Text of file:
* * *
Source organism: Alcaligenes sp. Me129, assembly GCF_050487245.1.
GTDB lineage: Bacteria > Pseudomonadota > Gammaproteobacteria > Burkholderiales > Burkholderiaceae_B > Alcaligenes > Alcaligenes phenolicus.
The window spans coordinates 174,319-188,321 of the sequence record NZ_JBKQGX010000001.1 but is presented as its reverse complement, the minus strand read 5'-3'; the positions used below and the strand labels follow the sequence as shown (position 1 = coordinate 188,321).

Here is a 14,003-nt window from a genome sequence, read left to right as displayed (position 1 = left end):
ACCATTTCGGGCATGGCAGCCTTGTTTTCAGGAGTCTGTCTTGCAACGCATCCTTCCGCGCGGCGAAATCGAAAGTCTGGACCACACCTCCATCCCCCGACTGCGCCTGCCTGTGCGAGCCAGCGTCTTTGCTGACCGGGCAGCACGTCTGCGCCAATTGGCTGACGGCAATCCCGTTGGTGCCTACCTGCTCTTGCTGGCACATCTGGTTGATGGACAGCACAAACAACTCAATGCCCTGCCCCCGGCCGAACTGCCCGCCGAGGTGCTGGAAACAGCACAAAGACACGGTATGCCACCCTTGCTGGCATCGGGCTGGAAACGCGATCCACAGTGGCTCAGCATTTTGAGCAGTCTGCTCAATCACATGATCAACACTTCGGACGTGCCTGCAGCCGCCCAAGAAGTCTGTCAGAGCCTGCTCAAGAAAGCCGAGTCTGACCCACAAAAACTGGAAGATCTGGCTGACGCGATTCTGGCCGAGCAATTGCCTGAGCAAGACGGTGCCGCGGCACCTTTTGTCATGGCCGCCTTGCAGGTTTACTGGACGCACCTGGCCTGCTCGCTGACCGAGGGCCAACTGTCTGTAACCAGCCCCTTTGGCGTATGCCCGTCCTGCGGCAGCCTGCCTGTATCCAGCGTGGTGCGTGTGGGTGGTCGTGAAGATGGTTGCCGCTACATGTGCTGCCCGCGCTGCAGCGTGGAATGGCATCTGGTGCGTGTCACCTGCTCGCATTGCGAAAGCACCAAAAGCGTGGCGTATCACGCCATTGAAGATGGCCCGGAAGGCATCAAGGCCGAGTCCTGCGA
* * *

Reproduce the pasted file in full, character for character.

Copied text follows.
Source organism: Alcaligenes sp. Me129, assembly GCF_050487245.1.
GTDB lineage: Bacteria > Pseudomonadota > Gammaproteobacteria > Burkholderiales > Burkholderiaceae_B > Alcaligenes > Alcaligenes phenolicus.
The window spans coordinates 174,319-188,321 of the sequence record NZ_JBKQGX010000001.1 but is presented as its reverse complement, the minus strand read 5'-3'; the positions used below and the strand labels follow the sequence as shown (position 1 = coordinate 188,321).

Here is a 14,003-nt window from a genome sequence, read left to right as displayed (position 1 = left end):
ACCATTTCGGGCATGGCAGCCTTGTTTTCAGGAGTCTGTCTTGCAACGCATCCTTCCGCGCGGCGAAATCGAAAGTCTGGACCACACCTCCATCCCCCGACTGCGCCTGCCTGTGCGAGCCAGCGTCTTTGCTGACCGGGCAGCACGTCTGCGCCAATTGGCTGACGGCAATCCCGTTGGTGCCTACCTGCTCTTGCTGGCACATCTGGTTGATGGACAGCACAAACAACTCAATGCCCTGCCCCCGGCCGAACTGCCCGCCGAGGTGCTGGAAACAGCACAAAGACACGGTATGCCACCCTTGCTGGCATCGGGCTGGAAACGCGATCCACAGTGGCTCAGCATTTTGAGCAGTCTGCTCAATCACATGATCAACACTTCGGACGTGCCTGCAGCCGCCCAAGAAGTCTGTCAGAGCCTGCTCAAGAAAGCCGAGTCTGACCCACAAAAACTGGAAGATCTGGCTGACGCGATTCTGGCCGAGCAATTGCCTGAGCAAGACGGTGCCGCGGCACCTTTTGTCATGGCCGCCTTGCAGGTTTACTGGACGCACCTGGCCTGCTCGCTGACCGAGGGCCAACTGTCTGTAACCAGCCCCTTTGGCGTATGCCCGTCCTGCGGCAGCCTGCCTGTATCCAGCGTGGTGCGTGTGGGTGGTCGTGAAGATGGTTGCCGCTACATGTGCTGCCCGCGCTGCAGCGTGGAATGGCATCTGGTGCGTGTCACCTGCTCGCATTGCGAAAGCACCAAAAGCGTGGCGTATCACGCCATTGAAGATGGCCCGGAAGGCATCAAGGCCGAGTCCTGCGA